For the third year, the Jackson County Sheriff's Department will continue a cooperative effort with six other counties to eradicate illegal marijuana grow sites on public lands in Southern Oregon.

For the third year, the Jackson County Sheriff's Department will continue a cooperative effort with six other counties to eradicate illegal marijuana grow sites on public lands in Southern Oregon.

Southern Oregon Multi-Agency Marijuana Eradication and Reclamation, or SOMMER, has been operating since 2010. It unites the drug-trafficking eradication resources of Jackson, Josephine, Coos, Curry, Douglas, Klamath and Lake counties. The grouping was spurred by cuts to various Southern Oregon law enforcement agencies, such as a recent failed public safety levy in Josephine County.

"There's power in regionalization and everybody working together rather than having to have all their own independent teams," said Jackson County Sheriff Mike Winters. "Everybody contributes, whether it's manpower, equipment, spotters, investigators. We put it all in one big pool, and then we go where we have to go."

The enforcement operations are funded with federal dollars, as the public lands are on U.S. Forest Service and Bureau of Land Management property. The Jackson County Board of Commissioners approved a letter of understanding for $204,850 in federal funding Wednesday at its weekly public meeting. "This program is making a big difference," Commissioner John Rachor said.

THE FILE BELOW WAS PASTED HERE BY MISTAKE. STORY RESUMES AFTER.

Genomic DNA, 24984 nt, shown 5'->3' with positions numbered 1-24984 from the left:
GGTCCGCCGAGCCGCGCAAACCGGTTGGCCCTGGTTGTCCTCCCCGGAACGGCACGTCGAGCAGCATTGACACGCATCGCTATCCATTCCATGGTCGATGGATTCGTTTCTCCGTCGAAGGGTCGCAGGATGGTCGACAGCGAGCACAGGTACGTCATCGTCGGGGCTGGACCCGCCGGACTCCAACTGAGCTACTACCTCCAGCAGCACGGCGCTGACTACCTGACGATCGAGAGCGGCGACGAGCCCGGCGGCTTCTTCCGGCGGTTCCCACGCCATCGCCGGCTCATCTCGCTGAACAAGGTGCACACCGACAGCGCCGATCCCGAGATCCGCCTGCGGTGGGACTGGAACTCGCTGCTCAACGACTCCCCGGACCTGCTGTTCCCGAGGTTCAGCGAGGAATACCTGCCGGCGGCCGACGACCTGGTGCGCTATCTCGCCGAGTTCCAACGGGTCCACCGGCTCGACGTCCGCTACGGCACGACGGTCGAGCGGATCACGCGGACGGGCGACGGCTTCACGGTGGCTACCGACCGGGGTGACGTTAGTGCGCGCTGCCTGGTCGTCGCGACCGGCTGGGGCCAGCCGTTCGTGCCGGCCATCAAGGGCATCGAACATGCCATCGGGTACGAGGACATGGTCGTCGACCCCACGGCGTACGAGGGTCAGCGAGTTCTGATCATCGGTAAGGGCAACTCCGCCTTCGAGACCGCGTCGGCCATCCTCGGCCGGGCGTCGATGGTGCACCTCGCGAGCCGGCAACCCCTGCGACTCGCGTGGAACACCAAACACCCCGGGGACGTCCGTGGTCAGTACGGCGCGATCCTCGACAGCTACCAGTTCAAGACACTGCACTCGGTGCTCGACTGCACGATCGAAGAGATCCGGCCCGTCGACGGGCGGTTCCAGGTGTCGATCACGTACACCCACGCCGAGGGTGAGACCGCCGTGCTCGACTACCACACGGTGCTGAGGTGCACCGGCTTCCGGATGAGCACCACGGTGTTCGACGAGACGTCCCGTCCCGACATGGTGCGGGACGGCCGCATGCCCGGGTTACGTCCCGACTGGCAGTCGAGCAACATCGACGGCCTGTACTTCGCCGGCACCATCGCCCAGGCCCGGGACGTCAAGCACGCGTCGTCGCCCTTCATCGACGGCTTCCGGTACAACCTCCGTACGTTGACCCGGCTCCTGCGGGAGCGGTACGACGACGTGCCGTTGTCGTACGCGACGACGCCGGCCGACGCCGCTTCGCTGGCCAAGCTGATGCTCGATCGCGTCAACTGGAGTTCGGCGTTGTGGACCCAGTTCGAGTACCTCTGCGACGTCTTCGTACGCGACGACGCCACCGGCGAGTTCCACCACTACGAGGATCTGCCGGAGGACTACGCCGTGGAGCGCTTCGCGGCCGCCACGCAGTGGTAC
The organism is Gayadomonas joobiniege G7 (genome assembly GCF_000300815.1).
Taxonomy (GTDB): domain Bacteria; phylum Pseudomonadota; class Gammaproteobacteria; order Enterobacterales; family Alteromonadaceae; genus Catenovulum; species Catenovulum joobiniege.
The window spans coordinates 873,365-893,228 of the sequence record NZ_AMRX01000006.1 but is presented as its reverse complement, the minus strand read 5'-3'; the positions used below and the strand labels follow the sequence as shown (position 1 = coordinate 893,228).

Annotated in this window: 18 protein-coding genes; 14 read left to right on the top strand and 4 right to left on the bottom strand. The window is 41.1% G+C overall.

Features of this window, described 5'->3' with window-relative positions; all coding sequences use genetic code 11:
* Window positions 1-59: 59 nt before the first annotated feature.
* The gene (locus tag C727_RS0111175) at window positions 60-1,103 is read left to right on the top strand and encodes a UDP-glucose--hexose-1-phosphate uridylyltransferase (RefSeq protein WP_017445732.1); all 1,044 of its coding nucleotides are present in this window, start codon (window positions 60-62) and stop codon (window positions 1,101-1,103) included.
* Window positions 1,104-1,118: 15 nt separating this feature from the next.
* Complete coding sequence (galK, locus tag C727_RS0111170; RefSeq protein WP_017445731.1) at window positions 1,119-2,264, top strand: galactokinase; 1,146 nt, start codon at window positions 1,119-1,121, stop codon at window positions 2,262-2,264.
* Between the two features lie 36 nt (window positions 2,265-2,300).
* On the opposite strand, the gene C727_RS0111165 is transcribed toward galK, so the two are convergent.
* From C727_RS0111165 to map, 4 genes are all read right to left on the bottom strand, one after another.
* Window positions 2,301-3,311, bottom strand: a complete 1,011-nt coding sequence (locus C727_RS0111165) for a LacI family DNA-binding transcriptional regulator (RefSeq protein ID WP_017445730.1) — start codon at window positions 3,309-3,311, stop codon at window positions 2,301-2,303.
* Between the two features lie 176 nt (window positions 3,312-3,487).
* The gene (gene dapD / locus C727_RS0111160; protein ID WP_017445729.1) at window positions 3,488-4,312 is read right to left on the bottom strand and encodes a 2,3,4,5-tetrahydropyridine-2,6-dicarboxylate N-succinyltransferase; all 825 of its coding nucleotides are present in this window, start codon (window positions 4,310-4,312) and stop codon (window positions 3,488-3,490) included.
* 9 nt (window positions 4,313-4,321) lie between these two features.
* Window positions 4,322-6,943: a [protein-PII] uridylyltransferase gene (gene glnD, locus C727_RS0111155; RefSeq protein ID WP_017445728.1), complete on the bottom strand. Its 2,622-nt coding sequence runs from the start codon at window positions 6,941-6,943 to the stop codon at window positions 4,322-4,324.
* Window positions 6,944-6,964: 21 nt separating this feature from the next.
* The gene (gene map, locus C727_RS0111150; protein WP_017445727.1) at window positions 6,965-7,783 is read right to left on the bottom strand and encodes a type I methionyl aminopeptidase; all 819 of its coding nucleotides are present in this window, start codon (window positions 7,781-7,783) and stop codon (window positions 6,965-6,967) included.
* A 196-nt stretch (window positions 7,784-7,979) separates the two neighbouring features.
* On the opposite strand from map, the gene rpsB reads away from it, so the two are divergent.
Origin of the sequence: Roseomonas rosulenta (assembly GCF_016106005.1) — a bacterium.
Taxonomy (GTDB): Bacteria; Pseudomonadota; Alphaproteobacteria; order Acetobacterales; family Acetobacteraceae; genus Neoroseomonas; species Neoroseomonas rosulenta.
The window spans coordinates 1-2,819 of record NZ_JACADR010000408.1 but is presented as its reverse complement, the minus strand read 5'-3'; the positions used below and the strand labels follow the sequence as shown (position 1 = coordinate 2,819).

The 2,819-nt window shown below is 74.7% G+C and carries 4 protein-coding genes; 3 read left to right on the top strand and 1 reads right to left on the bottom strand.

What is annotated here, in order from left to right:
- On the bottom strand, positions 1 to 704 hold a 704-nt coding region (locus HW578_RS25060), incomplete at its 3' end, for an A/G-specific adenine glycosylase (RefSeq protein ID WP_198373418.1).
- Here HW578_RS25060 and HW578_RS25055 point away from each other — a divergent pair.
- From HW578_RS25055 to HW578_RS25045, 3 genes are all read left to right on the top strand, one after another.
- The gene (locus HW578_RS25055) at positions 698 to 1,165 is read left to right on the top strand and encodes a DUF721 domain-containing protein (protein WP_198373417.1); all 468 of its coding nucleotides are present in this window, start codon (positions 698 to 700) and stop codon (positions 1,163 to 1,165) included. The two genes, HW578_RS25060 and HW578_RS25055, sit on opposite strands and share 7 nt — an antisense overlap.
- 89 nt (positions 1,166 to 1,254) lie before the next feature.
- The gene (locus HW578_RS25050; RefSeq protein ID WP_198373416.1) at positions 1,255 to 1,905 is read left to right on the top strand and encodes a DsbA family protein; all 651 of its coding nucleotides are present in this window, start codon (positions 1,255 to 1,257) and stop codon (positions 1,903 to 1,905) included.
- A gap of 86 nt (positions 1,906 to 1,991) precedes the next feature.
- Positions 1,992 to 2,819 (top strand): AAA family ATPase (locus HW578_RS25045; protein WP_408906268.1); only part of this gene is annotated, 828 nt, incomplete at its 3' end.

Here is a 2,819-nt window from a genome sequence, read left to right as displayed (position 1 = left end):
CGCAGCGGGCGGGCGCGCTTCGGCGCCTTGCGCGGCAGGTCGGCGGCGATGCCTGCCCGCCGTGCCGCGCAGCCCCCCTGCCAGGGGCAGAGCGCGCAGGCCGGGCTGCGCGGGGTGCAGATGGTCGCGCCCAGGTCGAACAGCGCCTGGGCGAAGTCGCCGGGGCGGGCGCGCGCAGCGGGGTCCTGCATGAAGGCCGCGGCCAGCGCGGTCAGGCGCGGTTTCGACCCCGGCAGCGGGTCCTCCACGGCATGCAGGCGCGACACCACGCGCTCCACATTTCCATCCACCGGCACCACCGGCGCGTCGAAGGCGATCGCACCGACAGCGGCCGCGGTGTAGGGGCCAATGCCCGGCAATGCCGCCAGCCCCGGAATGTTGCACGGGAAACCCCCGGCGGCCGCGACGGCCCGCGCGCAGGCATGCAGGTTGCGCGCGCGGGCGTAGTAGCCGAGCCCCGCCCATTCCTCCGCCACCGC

County Administrator Danny Jordan said if the federal aid wasn't available, the money for eradication efforts would have to come from the county's general fund.

Police say getting rid of grow sites is important to protect ranchers, hikers and other individuals living near or using public lands. During 2010's statewide marijuana grow site removal efforts, about 70 percent of the crop seized came from Southern Oregon counties. SOMMER officials made 23 arrests and seized about 135,000 plants from public lands throughout the seven counties during 2010.

"A big stronghold was in Josephine County," Winters said, "because they've had such a reduced amount of law enforcement for so long."

In 2011, the numbers dropped to seven arrests and 5,800 plants.

SOMMER has received nearly $1 million in federal funding the past two years, though not all of it has been used. Untapped funds are sent back, Winters said, and can be redistributed to other Oregon counties. This helps everybody involved, police said, because eradication in one region force traffickers to pack up and go elsewhere in the state.

"(They're) very coordinated," Winters said.

Reach reporter Ryan Pfeil at 541-776-4468 or email rpfeil@mailtribune.com.